Nanny Confessions: We Must Teach Kids to Love Books
I confess, it is sometimes hard for me to make time to read to kids everyday. But, no matter how busy the day gets, it’s vital to read aloud to children to help them learn to love reading.
You don’t have to like reading yourself. You don’t have to read on your own time. But, since reading aloud to children is so important, I urge every nanny make the effort to read aloud to your charges each and every day.
There is much debate as to whether children can learn to read, or not, before two-years of age. Despite that argument, we can all agree that one of the most important tools for learning starts with a love of books. To nurture that love, we must read books aloud to children. Here are10 benefits of reading aloud to babies.
Reading books aloud to children is so simple. According to Esme Raji Codell, author of How to Get Your Child to Love Reading, reading doesn’t require any special training. Ms. Codell explains, “In fact, it is so easy on everyone’s part that it hard to believe an activity only slightly more kinetic than television viewing could yield results that verge on the miraculous.”
In the book, Baby Read-Aloud Basics, Caroline J. Blackmore and Barbara Weston Ramirez describe ways babies benefit from a daily read-aloud routine. They explain that the emotional, mental, physical, and sensory benefits of daily reading to a baby are to great to ignore! The authors explain that the baby’s brain is equipped to absorb enormous amounts of information.
For example, new evidence shares that seemingly passive babies are, in terms of brain activity, more active than adults. They share that not only the time from birth to two-years-old critical for language development, but the foundation of learning development and future academic success.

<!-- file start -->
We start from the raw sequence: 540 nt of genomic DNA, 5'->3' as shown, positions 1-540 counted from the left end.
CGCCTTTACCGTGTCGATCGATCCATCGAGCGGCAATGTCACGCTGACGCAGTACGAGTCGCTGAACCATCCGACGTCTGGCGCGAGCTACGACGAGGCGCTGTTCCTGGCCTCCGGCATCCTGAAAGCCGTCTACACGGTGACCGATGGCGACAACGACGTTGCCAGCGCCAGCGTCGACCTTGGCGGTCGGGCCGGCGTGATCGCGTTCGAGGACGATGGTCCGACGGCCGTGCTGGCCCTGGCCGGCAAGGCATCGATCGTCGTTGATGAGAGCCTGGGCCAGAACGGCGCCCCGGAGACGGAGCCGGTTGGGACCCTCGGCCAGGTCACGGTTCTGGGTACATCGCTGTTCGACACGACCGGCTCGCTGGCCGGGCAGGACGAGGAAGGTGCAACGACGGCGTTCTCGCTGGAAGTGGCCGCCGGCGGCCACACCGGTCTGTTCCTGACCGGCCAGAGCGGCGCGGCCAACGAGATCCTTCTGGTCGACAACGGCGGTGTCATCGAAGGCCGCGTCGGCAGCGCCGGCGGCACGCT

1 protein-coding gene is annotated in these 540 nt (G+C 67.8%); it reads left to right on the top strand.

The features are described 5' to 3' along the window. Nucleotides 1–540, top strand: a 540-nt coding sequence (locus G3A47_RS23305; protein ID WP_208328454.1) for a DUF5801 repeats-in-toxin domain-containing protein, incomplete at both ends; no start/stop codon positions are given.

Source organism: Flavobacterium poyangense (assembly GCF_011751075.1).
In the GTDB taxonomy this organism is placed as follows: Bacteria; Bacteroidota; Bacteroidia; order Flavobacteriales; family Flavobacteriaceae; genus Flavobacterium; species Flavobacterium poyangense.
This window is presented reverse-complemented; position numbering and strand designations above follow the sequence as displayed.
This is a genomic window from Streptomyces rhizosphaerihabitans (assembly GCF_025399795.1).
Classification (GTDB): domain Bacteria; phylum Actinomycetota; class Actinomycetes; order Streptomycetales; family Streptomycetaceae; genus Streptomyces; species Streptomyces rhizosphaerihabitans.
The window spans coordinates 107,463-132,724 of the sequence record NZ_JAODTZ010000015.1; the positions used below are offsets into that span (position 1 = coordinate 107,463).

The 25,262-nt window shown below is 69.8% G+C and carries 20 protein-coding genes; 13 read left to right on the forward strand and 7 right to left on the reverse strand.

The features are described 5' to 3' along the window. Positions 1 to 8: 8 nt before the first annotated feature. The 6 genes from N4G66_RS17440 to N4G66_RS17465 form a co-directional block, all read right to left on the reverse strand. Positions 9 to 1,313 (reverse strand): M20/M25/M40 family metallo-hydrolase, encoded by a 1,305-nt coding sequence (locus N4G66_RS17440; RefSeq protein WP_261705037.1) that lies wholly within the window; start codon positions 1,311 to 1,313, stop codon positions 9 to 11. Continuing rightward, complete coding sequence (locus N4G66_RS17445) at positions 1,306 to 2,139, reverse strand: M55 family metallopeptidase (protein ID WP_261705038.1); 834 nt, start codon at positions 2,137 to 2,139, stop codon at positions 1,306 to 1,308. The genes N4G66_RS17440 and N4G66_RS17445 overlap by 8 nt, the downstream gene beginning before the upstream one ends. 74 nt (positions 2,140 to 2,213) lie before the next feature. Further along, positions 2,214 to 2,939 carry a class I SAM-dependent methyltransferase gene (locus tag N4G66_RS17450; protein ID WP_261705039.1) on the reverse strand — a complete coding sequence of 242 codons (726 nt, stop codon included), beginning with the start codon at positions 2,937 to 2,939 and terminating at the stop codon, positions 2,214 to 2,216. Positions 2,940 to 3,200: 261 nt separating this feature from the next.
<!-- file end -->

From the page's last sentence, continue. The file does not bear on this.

In his book, The Read-Aloud Handbook, Jim Trelease lists the benefits of reading aloud to children.
Research by Jim Trelease shows that sharing books:
- Conditions the child to associate reading with pleasure, which is necessary to maintain reading as a lifelong activity.
- Contributes to background knowledge for all other subjects including science, history, geography, math, and social studies.
- Provides the child with a reading model.
- Creates empathy toward other people because books offer insight into different lifestyles, values, and humanity.
- Increases a child’s vocabulary, grammar, and writing skills.
- Improves a child’s chances of staying in school.
- Improves future probability of employment.
- Increases life span by higher education, better employment, and higher quality of life.
- Lowers probability of imprisonment.
- Improves problem-solving and critical-thinking skills needed for all other areas of learning.
- Offers information.
- Offers laughter and entertainment and an alternative to television
- Improves attention span.
- Stimulates the imagination.
- Nurtures emotional development and improves self-esteem.
- Reading skills are necessary for academic success.